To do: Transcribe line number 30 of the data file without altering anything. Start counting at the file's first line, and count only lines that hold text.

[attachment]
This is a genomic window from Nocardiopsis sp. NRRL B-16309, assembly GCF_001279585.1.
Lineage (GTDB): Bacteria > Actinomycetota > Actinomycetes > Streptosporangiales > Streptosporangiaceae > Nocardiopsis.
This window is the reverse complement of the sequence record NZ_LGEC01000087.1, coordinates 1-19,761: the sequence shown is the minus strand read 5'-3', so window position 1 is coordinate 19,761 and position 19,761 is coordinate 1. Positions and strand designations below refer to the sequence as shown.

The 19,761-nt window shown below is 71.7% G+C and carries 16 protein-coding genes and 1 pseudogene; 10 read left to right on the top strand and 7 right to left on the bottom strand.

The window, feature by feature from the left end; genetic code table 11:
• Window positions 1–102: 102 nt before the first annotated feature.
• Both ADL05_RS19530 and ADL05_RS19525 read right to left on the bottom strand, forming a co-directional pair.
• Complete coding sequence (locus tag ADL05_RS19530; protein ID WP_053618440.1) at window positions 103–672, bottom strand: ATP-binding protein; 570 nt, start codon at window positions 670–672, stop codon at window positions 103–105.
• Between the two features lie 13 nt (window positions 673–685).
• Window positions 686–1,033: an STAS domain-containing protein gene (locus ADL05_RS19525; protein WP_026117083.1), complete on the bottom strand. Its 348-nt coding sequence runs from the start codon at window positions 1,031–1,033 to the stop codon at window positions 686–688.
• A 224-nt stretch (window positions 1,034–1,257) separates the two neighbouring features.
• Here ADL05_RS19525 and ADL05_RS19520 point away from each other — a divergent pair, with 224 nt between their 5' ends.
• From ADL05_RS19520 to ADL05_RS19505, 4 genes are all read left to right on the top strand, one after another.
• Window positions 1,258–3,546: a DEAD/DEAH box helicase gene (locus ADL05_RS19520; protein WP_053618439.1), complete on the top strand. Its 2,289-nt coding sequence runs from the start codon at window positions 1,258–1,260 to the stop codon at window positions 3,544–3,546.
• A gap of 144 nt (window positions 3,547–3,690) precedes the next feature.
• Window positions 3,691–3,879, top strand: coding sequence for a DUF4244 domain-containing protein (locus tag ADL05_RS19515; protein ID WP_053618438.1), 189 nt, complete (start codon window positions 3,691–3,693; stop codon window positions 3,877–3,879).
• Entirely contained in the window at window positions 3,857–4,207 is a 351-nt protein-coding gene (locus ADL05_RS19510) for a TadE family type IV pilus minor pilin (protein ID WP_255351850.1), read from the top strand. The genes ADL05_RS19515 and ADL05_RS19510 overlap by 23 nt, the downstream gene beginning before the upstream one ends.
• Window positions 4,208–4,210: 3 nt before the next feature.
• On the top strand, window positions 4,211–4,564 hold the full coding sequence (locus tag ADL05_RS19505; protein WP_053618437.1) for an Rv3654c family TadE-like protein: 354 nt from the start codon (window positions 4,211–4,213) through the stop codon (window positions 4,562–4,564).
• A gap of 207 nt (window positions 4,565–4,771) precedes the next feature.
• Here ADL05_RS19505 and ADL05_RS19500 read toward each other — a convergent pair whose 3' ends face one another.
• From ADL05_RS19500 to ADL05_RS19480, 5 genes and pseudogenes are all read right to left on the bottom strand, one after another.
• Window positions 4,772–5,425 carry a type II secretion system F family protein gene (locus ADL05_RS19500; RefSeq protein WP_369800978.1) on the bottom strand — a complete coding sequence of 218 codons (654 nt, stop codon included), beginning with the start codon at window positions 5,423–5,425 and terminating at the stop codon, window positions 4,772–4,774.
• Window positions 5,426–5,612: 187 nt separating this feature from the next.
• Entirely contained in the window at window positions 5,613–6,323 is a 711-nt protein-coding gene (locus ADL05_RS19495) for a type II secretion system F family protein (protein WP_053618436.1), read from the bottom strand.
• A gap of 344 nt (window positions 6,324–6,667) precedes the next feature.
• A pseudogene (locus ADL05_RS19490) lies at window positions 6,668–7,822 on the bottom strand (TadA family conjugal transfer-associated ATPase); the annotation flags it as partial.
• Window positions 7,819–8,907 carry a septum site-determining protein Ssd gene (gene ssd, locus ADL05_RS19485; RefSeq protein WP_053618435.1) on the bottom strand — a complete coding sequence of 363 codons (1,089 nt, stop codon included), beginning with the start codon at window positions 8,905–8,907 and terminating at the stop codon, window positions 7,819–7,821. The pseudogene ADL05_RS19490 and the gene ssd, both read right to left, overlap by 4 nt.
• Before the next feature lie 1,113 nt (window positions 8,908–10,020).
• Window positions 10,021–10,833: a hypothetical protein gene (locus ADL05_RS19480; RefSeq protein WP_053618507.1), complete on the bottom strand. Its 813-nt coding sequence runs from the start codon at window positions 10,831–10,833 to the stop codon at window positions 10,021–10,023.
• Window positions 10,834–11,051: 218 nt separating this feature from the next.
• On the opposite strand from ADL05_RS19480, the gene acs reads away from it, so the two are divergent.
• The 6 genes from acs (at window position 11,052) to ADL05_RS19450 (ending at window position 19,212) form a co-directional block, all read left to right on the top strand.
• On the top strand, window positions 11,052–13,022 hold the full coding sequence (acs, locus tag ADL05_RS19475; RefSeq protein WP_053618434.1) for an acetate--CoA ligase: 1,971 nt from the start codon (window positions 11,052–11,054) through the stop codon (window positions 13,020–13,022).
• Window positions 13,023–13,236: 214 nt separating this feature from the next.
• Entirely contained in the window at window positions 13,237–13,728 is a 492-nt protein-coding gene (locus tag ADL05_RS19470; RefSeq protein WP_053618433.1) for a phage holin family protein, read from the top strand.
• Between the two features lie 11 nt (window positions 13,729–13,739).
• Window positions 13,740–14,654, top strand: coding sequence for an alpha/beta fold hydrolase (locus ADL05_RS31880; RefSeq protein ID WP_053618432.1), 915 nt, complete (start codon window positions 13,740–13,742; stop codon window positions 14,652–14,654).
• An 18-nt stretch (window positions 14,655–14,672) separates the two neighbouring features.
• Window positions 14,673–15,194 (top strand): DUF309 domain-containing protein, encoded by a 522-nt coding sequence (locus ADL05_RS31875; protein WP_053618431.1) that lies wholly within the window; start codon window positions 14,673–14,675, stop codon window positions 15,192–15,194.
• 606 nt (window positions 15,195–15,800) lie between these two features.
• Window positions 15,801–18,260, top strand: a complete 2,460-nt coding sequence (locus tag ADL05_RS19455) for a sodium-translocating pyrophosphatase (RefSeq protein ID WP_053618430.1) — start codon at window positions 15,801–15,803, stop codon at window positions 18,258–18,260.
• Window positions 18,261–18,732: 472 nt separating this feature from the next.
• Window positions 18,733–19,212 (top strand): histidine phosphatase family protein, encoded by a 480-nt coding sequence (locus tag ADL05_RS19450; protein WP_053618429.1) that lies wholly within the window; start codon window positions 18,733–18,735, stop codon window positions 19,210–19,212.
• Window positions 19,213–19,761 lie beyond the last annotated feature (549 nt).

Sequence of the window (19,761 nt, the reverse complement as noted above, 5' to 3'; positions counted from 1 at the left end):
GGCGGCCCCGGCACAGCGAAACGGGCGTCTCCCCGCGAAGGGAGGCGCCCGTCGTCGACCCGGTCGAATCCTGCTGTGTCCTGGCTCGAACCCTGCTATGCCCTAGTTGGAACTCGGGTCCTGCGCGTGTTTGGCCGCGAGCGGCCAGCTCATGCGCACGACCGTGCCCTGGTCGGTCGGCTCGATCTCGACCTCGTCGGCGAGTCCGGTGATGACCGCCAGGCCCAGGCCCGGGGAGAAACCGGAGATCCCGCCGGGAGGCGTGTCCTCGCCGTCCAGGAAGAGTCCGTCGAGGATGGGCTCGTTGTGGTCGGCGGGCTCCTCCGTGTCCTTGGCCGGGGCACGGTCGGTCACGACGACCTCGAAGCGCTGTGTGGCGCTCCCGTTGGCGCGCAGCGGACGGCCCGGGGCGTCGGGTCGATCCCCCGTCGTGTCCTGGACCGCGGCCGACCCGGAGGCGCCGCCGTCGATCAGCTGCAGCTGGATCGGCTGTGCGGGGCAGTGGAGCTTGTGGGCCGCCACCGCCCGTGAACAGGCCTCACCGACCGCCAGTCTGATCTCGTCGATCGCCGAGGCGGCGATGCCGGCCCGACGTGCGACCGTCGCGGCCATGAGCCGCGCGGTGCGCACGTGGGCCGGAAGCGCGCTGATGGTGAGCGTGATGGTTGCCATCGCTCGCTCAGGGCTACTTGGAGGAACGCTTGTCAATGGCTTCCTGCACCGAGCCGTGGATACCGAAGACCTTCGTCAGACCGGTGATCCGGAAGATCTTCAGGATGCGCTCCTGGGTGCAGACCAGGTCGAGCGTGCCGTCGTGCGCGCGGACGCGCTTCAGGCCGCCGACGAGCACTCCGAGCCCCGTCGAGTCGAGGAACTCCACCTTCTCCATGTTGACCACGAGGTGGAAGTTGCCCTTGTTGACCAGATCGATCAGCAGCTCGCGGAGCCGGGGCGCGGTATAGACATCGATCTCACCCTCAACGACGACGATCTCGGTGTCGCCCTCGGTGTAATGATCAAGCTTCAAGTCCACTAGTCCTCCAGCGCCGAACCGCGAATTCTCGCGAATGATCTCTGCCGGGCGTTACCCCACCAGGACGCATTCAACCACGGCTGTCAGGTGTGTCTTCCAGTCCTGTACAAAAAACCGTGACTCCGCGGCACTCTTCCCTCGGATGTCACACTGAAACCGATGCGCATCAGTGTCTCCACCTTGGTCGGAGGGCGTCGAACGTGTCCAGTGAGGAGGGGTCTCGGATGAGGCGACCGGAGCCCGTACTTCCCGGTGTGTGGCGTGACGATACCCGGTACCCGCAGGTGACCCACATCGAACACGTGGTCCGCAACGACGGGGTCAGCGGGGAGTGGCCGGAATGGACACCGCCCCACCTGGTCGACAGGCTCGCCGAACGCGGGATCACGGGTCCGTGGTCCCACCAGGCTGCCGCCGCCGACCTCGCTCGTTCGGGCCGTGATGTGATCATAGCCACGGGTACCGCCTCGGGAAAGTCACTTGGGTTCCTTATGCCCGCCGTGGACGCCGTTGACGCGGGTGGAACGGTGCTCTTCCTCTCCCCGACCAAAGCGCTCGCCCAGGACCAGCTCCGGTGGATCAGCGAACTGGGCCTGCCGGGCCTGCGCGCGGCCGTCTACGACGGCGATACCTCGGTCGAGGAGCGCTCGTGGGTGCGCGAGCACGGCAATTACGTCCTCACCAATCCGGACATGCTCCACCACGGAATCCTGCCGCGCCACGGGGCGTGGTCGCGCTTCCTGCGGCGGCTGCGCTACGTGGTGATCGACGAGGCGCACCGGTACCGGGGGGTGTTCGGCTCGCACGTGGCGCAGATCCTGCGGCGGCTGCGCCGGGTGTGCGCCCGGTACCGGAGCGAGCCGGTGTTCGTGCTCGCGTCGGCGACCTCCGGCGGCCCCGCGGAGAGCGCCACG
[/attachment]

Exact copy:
• Window positions 10,021–10,833: a hypothetical protein gene (locus ADL05_RS19480; RefSeq protein WP_053618507.1), complete on the bottom strand. Its 813-nt coding sequence runs from the start codon at window positions 10,831–10,833 to the stop codon at window positions 10,021–10,023.